Irrigation and Water Management

Subject AGRI30016 (2015)

Note: This is an archived Handbook entry from 2015.

Credit Points: 12.5
Level: 3 (Undergraduate)
Dates & Locations:

This subject has the following teaching availabilities in 2015:

June, Dookie - Taught on campus.
Pre-teaching Period Start 06-Apr-2015
Teaching Period 29-Jun-2015 to 03-Jul-2015
Assessment Period End 27-Nov-2015
Last date to Self-Enrol 22-Apr-2015
Census Date 29-Jun-2015
Last date to Withdraw without fail 04-Sep-2015

To be offered as an intensive 5 day teaching block proposed dates: 29 June - 3 July 2015, at the Dookie campus of the University. Accommodation and catering are available on campus. Single room accommodation with shared bathroom facilities, breakfast, lunch & evening meals - Approx $400. Transport from the Benalla train station to the campus can be arranged upon request.

The first assignment(worth 20%) in this subject requires students to gain an understanding of continental water management issues. The Murray Darling Basin provides environmental, technical , political, social and economic challenges for case study. During the pre teaching period (27 April - 30 June) students need to read the 2012 Federal Government Murray Darling Basin plan to help complete the assignment. Additional information on the Basin will also be circulated for supplementary reading.

Dookie campus

Timetable can be viewed here. For information about these dates, click here.
Time Commitment: Contact Hours: 40 hours contact
Total Time Commitment:

170 hours, including contact hours

Prerequisites: None
Corequisites: None
Recommended Background Knowledge: None
Non Allowed Subjects: None
Core Participation Requirements:

For the purposes of considering request for Reasonable Adjustments under the Disability Standards for Education (Cwth 2005), and Student Support and Engagement Policy, academic requirements for this subject are articulated in the Subject Overview, Learning Outcomes, Assessment and Generic Skills sections of this entry.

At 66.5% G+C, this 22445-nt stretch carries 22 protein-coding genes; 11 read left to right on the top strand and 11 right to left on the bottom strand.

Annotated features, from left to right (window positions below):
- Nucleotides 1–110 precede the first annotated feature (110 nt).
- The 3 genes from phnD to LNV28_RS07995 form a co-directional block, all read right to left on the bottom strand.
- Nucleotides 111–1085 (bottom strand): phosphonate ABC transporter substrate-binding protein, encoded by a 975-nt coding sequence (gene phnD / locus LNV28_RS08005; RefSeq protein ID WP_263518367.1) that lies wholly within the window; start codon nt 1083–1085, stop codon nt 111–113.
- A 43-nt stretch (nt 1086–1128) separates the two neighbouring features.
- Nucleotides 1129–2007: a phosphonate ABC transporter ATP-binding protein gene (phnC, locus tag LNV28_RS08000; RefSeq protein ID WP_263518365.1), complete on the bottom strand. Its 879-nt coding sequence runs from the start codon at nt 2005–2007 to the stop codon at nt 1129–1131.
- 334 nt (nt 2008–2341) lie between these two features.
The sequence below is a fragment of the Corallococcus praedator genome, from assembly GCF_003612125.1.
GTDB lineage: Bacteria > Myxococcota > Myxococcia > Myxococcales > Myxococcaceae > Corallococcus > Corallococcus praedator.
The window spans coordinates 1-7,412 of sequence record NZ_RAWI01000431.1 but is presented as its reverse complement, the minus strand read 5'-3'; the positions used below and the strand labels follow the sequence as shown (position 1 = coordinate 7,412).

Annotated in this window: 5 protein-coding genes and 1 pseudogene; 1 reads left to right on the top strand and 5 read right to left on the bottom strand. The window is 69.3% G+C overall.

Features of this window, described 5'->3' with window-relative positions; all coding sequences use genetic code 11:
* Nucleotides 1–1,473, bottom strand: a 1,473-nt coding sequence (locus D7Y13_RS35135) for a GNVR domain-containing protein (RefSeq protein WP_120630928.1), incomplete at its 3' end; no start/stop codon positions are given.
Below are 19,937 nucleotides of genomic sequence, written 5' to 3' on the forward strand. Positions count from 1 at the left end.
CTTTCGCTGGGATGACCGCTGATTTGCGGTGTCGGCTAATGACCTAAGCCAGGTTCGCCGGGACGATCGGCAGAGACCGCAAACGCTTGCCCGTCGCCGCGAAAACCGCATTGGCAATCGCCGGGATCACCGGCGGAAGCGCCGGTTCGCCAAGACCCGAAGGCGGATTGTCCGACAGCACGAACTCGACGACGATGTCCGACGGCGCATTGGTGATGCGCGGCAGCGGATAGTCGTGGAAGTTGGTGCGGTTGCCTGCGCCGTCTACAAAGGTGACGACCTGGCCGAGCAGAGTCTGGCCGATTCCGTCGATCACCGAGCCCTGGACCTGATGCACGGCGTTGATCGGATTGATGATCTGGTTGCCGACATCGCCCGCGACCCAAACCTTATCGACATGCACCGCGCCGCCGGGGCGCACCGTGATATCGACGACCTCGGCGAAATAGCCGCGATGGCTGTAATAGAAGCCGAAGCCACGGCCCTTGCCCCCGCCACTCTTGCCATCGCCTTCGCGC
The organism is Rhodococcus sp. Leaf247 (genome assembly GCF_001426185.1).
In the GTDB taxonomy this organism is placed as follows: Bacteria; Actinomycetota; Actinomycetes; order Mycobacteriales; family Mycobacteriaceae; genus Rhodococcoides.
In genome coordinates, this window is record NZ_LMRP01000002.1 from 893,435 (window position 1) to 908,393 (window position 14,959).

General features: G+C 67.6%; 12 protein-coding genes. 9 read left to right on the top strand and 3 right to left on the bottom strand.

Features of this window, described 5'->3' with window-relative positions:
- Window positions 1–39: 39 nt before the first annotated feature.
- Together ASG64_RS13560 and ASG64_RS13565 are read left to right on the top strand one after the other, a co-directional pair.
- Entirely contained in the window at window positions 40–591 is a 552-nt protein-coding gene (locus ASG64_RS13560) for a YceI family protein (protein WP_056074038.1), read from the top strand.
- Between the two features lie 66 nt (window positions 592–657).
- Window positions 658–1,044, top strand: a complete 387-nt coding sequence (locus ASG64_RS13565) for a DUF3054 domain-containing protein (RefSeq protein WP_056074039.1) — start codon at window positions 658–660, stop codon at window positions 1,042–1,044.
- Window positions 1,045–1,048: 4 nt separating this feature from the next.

It is University policy to take all reasonable steps to minimise the impact of disability upon academic study, and reasonable adjustments will be made to enhance a student's participation in the University's programs. Students who feel their disability may impact on meeting the requirements of this subject are encouraged to discuss this matter with a Faculty Student Adviser and Student Equity and Disability Support:


Ms Ros Gall


Subject Overview:

On completion of this subject students should be able to:

  • describe the scale and distribution of the major irrigation systems in south-eastern Australia;

  • evaluate plant water requirements in terms of water quality and frequency of supply;

  • apply basic principles of hydraulics to the selection of irrigation systems appurtenances and structures;

  • assess irrigation systems in terms of efficiency, economy, energy-use and environmental impact;

  • recognise the advantages and disadvantages of common irrigation systems; and

  • recognise the need for efficient irrigation drainage as well as water supply.

The content includes:

  • water supply potential for the development of irrigation systems, management planning and operation of water allocations, water law, cost benefit analysis, environmental and energy-use implications of resource utilisation and development, efficiency of irrigation systems and long-term viability;

  • climatic factors in irrigation development, rainfall, evaporation, evapotranspiration and hydrology;

  • plant physiology and plant water use, transpiration crop water requirements in terms of water quality and quantity;

  • soils and water, soil moisture retention and movement, plant root zones and development, infiltration and leaching;

  • irrigation scheduling, soil moisture measurement; and

  • types of irrigation systems, selection of irrigation systems, irrigation drainage, seepage, surface and subsurface drainage systems, salinity, conveyance and disposal of drained effluent, re-use systems, management of irrigation systems, operations and maintenance requirements.

Learning Outcomes:



Three-hour examination (end of semester exam period - 50%), two assignments approximately 1000 words each (first due approximately week 6 and second due approximately week 11 - each worth 25%).

Prescribed Texts:


Breadth Options:

This subject potentially can be taken as a breadth subject component for the following courses:

You should visit learn more about breadth subjects and read the breadth requirements for your degree, and should discuss your choice with your student adviser, before deciding on your subjects.

Fees Information: Subject EFTSL, Level, Discipline & Census Date
Generic Skills:

Information Not Available

Related Majors/Minors/Specialisations: Production Animal Health
Science-credited subjects - new generation B-SCI and B-ENG.
Selective subjects for B-BMED
Sustainable Production
Related Breadth Track(s): Climate and Water

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